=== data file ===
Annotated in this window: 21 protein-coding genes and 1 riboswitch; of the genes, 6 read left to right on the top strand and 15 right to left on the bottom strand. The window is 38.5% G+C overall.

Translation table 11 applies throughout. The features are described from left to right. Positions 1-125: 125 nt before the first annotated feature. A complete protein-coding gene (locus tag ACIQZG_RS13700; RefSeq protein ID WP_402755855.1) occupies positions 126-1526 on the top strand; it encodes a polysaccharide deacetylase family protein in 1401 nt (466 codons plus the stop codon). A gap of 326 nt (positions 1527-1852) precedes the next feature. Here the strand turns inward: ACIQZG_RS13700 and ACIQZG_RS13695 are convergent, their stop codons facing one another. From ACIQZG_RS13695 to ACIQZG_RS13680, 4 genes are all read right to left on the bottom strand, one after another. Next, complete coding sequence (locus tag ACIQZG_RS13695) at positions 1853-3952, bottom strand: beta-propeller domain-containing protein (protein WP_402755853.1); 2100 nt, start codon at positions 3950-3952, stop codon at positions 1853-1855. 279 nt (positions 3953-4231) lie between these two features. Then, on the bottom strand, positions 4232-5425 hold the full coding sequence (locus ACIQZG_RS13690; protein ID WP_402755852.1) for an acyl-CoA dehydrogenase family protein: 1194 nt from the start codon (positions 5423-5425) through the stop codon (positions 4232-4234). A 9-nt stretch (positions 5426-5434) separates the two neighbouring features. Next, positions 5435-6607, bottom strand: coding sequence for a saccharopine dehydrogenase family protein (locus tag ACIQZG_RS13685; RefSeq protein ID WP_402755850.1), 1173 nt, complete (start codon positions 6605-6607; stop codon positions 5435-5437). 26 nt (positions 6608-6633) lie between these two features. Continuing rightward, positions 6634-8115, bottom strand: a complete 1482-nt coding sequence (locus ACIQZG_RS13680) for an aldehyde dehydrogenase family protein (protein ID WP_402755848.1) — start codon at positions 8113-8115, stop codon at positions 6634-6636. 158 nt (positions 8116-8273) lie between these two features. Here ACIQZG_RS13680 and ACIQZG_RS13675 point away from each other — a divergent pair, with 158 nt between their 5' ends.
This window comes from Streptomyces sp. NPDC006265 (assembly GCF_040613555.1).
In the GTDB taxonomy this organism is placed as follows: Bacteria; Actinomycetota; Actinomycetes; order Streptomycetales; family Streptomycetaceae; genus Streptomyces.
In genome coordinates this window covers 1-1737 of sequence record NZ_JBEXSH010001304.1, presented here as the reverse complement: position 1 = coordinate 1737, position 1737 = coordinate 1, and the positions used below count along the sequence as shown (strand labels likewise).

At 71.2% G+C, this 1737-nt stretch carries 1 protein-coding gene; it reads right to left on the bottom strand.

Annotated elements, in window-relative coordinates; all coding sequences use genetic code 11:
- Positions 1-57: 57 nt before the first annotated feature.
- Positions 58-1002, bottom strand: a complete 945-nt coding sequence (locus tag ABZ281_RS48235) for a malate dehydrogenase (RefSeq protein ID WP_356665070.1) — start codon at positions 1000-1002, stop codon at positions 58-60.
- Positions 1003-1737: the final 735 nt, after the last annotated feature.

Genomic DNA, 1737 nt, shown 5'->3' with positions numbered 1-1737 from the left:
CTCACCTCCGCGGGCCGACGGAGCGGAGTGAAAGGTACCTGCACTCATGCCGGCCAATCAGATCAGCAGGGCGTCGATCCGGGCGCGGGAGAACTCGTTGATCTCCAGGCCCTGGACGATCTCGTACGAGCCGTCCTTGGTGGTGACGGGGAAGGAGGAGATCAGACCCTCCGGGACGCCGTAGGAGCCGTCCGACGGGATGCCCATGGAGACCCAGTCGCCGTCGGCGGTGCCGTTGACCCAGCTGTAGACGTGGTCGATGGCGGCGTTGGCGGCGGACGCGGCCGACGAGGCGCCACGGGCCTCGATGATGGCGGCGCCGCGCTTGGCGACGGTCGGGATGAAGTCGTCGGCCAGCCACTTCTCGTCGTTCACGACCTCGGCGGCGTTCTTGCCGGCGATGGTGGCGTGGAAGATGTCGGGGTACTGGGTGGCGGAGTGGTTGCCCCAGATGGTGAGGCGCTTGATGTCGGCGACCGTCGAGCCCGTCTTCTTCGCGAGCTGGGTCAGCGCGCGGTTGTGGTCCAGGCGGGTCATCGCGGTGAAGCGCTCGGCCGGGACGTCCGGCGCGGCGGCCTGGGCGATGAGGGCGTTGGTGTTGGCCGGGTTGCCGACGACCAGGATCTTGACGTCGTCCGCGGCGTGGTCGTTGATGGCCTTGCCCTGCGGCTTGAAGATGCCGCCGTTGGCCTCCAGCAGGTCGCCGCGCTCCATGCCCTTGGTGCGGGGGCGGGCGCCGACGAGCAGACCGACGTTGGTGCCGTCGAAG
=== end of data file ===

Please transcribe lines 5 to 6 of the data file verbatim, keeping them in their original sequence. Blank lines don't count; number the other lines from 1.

In genome coordinates this window covers 1-1737 of sequence record NZ_JBEXSH010001304.1, presented here as the reverse complement: position 1 = coordinate 1737, position 1737 = coordinate 1, and the positions used below count along the sequence as shown (strand labels likewise).

At 71.2% G+C, this 1737-nt stretch carries 1 protein-coding gene; it reads right to left on the bottom strand.